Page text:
It was Armstrong's eighth participation in the race, having finished 11th in 1996 before being diagnosed with cancer and subsequent comeback as a stage racer. The seven-time Tour de France champion is now back from a three-year retirement and building for the Giro d'Italia and the Tour de France.

"Good to get in close to 190 miles on the bike too... Congrats to Cavendish on a spectacular victory. Cool kid," Armstrong added on the popular website.

Both Mark Cavendish and Heinrich Haussler, who finishined first and second respectively, are over a decade younger than Armstrong. The American raced his first Sanremo when Cavendish was seven years old.

Cavendish commented that he was not surprised he did better on the day's climbs than the former victor of such climbs as L'Alpe d'Huez but admitted he had trained specifically for the race.

Armstrong now travels to Spain for the Castilla y León, March 23 to 27. He will race for the fist time with teammate Alberto Contador in their preparations for July's Tour de France.

Armstrong's Sanremo palmarès:

22nd in 1993
99th in 1994 as World Champion
73rd in 1995
11th in 1996
118th in 1999
108th in 2000
44th in 2002
125th in 2009

German scientists develop test to detect genetic doping

Scientists in Cologne, Germany, have developed a test to detect genetic doping. The test will detect GW1516, which has been added to the list of doping substances list year. GW1516 has been developed to fight obesity by stimulating fat oxidation.

The scientists have been working on the test for about a year. "The test is ready and we will be able to do genetic doping controls at the Olympics in 2012 and likely a lot earlier than that," Mario Thevis told Spiegel Online. Thevis is professor at the Deutsche Sporthochschule in Cologne.

The World Anti-Doping Agency (WADA) distinguishes two types of genetic doping, either the addition of foreign DNA or the concrete change of one's own DNA. GW1516 belongs to the latter category.

Thevis added that tests with animals showed that the substance increases one's endurance.

Redlands Bicycle Classic ready to go

By Kirsten Robbins

Rory Sutherland will want to win this year
Photo ©: Mitch Clinton
(Click for larger image)

The Redlands Bicycle Classic is set to kick off on Thursday, March 26, in California. The event sets the stage as the first North American Racing Calendar (NRC) for the men and marks the second nationally-ranked event on the women's calendar while serving as the first event of the Women's Prestige Series.

More than 200 men are battling for the yellow jersey. The defending champion, Santiago Botero will not be returning to claim a second consecutive victory. The Colombian rider retired from cycling at the end of the 2008 season. There is a high caliber of competition ready to take his place.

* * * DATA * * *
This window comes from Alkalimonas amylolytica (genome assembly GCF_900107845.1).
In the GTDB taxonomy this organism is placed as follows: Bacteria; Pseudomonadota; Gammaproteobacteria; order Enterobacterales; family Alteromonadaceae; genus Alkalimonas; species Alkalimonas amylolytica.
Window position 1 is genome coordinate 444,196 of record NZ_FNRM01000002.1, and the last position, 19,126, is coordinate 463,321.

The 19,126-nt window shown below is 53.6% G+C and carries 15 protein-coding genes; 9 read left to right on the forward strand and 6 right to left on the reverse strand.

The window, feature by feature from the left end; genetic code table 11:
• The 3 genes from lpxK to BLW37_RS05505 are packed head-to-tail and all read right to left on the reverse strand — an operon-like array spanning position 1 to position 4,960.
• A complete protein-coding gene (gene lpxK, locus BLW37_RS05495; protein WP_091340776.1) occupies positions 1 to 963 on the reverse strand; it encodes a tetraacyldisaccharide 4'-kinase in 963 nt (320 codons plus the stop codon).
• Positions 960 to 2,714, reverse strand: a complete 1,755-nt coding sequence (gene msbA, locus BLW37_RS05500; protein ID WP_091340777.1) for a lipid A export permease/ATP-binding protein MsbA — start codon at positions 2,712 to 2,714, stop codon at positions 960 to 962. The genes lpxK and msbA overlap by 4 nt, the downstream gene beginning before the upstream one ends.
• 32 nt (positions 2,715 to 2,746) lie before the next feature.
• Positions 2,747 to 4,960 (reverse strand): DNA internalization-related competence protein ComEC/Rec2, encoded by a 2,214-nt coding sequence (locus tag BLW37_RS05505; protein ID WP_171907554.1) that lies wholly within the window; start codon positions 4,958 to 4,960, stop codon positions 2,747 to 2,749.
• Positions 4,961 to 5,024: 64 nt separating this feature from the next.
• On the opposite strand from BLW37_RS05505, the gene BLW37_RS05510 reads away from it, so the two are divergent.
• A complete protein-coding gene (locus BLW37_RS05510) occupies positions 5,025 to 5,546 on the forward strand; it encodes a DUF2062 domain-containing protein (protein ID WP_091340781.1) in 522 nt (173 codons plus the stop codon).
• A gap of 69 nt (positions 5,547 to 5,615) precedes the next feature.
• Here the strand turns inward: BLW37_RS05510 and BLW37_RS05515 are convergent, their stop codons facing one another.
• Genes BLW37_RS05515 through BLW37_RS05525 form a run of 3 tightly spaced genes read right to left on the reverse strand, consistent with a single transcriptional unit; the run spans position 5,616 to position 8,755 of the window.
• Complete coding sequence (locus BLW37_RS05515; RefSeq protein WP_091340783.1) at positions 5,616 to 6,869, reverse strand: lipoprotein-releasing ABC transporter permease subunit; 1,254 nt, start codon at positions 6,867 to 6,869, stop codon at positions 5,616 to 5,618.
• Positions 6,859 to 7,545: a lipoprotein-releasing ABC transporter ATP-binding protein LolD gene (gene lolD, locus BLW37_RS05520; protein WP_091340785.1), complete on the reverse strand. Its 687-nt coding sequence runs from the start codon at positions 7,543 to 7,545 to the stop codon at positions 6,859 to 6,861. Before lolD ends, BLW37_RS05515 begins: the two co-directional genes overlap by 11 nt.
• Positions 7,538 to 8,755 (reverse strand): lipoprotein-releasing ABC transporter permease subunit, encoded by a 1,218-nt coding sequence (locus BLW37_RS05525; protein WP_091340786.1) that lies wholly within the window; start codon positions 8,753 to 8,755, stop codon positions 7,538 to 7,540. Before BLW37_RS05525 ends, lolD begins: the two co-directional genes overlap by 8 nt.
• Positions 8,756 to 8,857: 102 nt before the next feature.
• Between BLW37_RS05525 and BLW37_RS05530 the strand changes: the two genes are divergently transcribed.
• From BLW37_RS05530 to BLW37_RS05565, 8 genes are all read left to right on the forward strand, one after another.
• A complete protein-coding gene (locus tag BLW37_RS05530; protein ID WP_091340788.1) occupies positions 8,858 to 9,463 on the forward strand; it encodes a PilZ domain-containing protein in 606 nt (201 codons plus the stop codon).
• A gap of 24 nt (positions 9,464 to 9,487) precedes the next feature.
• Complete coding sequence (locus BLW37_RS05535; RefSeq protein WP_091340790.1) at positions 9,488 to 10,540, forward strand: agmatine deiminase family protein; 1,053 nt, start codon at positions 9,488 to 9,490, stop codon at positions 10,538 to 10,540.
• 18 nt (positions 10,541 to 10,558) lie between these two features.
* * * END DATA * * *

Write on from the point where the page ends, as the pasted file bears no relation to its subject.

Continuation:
Floyd Landis is one stand-out rider making a long awaited debut onto the NRC scene since returning to the sport following a two-year suspension. Landis led his California-based team OUCH p/b Maxxis at the Tour of California and will continue his leading role at the Redlands Bicycle Classic.

His teammate Rory Sutherland placed second last year and will be looking to improve to the top spot on the podium this time around. Other riders capable of taking the overall victory include Pat McCarty (OUCH p/b Maxxis), Ben Day (Fly V Australia p/b Successful Living), Jeff Louder (BMC), Darren Lill (Team Type 1), Luis Amaran (Colavita-Sutter Home), Ben Jacques-Maynes (Bissell), Calob Manion (Rock Racing), Andrew Bajadali (Kelly Benefits Strategies), Peter Stetina (Garmin-Holoweko Partners-Felt) and Jonny Clarke (Jelly Belly).

Riders vying for one day victories from a field sprint include US National Criterium Champion Rhassan Bahati (Rock Racing) and his teammate (Justin Williams), Alex Candelario (Kelly Benefit Strategies), Sebastian Haedo (Colavita-Sutter Home), Alessandro Bazzana (Fly V Australia p/b Successful Living), Andrew Pinfold (OUCH p/b Maxxis), Brad Huff (Jelly Belly), Frank Pipp and Kirk O'Bee (Bissell).

Read the full preview here.

Scharping re-elected as head of German federation

Rudolf Scharping was re-elected as President of the Bund Deutscher Radfahrer, the German cycling federation. He has served in that office since 2005.

Scharping received 399 of the votes, with the remaining 174 going to Dieter Berkmann.

Scharping, a former Minister for Defense, had recently been criticized by a number of cyclists and politicians, with many saying he was lax on the anti-doping front. He said that he was "torn apart" by criticism from mountain bike Olympic champion Sabine Spitz, who was against his re-election and called the BDR's anti-doping fight only "hot air".(SW)

Austrian team dismissed Kerschbaum

The Austrian Continental team RV ARBÖ Wels Gourmetfein announced that it has cancelled its contract with Christof Kerschbaum. The team said that "in all probability" Kerschbaum was the rider recently arrested for dealing in doping products.

The name of the person arrested this week has never officially been made public, although he has been identified in the press as "K", a 32-year-old rider who has performed well on the national level.

Kerschbaum has been with the team since 2007. The team management and teammates have been unable to contact him for several days, and he did not attend a mandatory press conference on Thursday.

"Now we know why," said Wilfried Luger, the club's chairman. "The club management has decided to immediately end our association with Christof Kerschbaum. We owe this to the young riders and their parents, the sponsors and club supporters as well as the many volunteers."(SW)

Introducing the Cyclingnews Forum

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Don't forget to let us know what sections or sub sections you want to see in the Forum, and stop by our about the website folder to see what's coming up in the future. For an extensive run down on features such as private message, avatars and profiling please click here.

(Additional editorial assistance from Susan Westemeyer)